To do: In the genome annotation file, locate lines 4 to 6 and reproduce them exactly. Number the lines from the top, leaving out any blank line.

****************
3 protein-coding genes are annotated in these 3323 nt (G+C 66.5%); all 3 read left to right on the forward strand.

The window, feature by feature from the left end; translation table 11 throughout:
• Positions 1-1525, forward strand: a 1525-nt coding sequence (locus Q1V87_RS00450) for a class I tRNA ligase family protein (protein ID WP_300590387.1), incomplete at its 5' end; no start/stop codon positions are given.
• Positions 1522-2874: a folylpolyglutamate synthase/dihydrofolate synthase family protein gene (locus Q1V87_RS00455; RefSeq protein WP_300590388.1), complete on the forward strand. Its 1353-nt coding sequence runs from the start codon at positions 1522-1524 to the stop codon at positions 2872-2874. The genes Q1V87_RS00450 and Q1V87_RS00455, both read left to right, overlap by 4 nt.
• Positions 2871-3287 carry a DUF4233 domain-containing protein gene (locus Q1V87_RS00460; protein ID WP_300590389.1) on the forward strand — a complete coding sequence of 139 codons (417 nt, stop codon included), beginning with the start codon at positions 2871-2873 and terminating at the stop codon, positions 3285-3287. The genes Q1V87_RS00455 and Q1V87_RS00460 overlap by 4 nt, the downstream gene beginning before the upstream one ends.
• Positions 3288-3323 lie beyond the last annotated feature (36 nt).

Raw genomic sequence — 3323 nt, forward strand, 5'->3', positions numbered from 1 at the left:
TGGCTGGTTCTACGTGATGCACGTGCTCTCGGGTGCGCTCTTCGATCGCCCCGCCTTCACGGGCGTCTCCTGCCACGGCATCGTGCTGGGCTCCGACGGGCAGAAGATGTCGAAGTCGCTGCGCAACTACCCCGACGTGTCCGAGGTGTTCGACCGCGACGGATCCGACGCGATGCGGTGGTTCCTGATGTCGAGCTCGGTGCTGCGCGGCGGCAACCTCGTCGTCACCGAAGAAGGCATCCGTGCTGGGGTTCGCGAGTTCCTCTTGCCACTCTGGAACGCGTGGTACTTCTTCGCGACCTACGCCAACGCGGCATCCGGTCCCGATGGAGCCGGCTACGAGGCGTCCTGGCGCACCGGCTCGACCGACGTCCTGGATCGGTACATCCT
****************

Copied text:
• Positions 1522-2874: a folylpolyglutamate synthase/dihydrofolate synthase family protein gene (locus Q1V87_RS00455; RefSeq protein WP_300590388.1), complete on the forward strand. Its 1353-nt coding sequence runs from the start codon at positions 1522-1524 to the stop codon at positions 2872-2874. The genes Q1V87_RS00450 and Q1V87_RS00455, both read left to right, overlap by 4 nt.
• Positions 2871-3287 carry a DUF4233 domain-containing protein gene (locus Q1V87_RS00460; protein ID WP_300590389.1) on the forward strand — a complete coding sequence of 139 codons (417 nt, stop codon included), beginning with the start codon at positions 2871-2873 and terminating at the stop codon, positions 3285-3287. The genes Q1V87_RS00455 and Q1V87_RS00460 overlap by 4 nt, the downstream gene beginning before the upstream one ends.
• Positions 3288-3323 lie beyond the last annotated feature (36 nt).